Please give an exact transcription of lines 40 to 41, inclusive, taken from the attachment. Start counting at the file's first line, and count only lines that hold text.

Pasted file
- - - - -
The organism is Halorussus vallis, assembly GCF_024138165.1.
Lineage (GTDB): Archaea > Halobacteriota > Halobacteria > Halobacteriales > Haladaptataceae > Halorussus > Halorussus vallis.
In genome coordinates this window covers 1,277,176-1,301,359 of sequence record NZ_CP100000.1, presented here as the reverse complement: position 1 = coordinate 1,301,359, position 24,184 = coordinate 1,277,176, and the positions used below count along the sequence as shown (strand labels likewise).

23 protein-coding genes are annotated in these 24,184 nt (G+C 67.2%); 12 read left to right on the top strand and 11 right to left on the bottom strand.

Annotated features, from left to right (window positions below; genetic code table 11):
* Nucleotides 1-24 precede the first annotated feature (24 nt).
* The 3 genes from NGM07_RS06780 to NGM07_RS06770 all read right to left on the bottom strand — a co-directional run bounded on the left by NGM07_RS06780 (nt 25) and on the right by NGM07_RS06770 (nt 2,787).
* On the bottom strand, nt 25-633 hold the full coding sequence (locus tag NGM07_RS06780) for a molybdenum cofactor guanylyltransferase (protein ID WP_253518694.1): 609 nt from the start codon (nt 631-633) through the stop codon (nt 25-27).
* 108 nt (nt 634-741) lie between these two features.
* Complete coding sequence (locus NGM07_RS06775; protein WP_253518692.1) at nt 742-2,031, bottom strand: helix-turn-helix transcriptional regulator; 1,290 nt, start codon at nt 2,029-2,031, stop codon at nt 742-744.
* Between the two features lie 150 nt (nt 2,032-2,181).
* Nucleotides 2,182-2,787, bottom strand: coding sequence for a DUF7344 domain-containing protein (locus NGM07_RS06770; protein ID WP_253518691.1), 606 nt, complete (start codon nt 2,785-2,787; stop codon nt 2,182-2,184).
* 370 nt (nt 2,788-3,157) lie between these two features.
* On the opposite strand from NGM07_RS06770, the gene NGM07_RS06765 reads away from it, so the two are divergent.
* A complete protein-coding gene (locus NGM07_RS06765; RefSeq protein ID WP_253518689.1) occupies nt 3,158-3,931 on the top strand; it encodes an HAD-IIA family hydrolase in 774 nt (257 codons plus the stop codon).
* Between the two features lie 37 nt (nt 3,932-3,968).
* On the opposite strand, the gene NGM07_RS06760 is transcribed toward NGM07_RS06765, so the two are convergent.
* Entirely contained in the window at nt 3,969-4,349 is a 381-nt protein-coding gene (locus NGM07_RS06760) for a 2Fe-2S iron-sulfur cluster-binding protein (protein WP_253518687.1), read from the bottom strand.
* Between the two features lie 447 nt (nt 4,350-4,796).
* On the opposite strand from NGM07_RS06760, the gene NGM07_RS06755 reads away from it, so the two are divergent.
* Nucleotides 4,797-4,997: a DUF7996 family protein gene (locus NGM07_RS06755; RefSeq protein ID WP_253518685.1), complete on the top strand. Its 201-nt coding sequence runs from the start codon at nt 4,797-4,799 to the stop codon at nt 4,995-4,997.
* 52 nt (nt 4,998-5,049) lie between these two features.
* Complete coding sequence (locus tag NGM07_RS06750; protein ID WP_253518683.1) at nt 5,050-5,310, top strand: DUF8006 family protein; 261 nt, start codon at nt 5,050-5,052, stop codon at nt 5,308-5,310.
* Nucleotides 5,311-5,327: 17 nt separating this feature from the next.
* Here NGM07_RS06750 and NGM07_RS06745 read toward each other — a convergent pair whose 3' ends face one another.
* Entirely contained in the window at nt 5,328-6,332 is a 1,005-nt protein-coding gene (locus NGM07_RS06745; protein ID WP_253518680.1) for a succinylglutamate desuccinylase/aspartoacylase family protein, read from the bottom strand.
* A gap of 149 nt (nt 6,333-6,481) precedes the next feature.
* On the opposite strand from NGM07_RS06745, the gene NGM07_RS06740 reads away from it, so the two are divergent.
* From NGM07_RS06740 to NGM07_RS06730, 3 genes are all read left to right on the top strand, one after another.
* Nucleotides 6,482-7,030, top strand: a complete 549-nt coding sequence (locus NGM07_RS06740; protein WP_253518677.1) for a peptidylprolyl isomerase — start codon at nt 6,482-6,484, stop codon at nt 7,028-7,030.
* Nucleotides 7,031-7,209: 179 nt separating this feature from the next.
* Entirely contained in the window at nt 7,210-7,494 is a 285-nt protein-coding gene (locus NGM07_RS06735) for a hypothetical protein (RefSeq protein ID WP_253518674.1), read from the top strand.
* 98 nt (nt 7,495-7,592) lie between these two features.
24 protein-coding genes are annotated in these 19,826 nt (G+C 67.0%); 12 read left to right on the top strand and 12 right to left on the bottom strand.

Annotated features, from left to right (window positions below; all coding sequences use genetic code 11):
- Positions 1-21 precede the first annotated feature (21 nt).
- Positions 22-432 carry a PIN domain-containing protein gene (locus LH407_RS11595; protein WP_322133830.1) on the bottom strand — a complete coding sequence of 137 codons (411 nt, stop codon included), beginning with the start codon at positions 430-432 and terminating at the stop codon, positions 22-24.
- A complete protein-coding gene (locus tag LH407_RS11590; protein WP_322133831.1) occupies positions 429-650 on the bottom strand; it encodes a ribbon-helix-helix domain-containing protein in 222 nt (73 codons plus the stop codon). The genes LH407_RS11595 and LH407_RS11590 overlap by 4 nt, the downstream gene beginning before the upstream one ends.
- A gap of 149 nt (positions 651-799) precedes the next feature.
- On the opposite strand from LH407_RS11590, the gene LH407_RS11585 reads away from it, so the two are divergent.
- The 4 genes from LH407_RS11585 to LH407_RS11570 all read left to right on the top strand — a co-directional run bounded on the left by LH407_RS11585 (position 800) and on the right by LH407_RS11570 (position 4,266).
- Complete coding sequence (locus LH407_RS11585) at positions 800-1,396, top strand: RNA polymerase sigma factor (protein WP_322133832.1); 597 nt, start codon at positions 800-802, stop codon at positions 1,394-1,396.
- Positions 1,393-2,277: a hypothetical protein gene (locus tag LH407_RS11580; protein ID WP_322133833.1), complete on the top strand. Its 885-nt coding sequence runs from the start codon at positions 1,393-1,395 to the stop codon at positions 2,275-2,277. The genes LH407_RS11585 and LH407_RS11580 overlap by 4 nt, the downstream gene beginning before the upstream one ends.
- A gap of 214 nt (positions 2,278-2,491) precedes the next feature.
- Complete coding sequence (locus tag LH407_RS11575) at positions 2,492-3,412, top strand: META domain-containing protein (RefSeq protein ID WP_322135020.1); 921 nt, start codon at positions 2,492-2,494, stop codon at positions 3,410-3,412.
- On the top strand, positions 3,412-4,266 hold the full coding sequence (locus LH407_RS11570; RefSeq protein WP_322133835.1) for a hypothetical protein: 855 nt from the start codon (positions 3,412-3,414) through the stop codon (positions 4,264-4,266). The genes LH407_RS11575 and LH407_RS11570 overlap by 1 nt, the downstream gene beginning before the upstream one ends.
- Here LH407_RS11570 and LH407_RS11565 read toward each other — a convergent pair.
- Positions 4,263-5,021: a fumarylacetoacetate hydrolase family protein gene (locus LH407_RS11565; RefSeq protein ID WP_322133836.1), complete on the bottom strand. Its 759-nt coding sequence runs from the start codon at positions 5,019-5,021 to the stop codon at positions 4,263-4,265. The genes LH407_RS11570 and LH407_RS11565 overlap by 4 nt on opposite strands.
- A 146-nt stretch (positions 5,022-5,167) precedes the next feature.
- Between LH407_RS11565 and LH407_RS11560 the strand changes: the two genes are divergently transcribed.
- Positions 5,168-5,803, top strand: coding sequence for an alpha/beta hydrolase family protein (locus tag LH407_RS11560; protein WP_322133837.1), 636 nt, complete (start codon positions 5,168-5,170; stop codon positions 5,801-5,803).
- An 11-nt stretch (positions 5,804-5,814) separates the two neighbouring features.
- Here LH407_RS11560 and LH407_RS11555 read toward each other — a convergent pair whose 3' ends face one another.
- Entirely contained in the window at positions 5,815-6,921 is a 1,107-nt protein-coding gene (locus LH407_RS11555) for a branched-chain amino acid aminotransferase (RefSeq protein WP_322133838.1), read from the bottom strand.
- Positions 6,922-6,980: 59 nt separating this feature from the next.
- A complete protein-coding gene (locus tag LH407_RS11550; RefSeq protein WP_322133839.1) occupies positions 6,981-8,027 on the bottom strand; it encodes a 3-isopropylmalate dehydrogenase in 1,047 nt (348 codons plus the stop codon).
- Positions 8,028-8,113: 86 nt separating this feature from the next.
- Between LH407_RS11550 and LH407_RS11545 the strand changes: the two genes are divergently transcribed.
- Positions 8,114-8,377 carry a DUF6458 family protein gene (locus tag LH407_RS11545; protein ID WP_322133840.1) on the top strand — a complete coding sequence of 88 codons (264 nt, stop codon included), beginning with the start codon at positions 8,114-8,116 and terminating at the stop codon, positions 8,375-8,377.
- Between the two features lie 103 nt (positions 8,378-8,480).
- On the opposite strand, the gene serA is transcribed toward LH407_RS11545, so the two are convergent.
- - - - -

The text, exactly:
- On the opposite strand from LH407_RS11590, the gene LH407_RS11585 reads away from it, so the two are divergent.
- The 4 genes from LH407_RS11585 to LH407_RS11570 all read left to right on the top strand — a co-directional run bounded on the left by LH407_RS11585 (position 800) and on the right by LH407_RS11570 (position 4,266).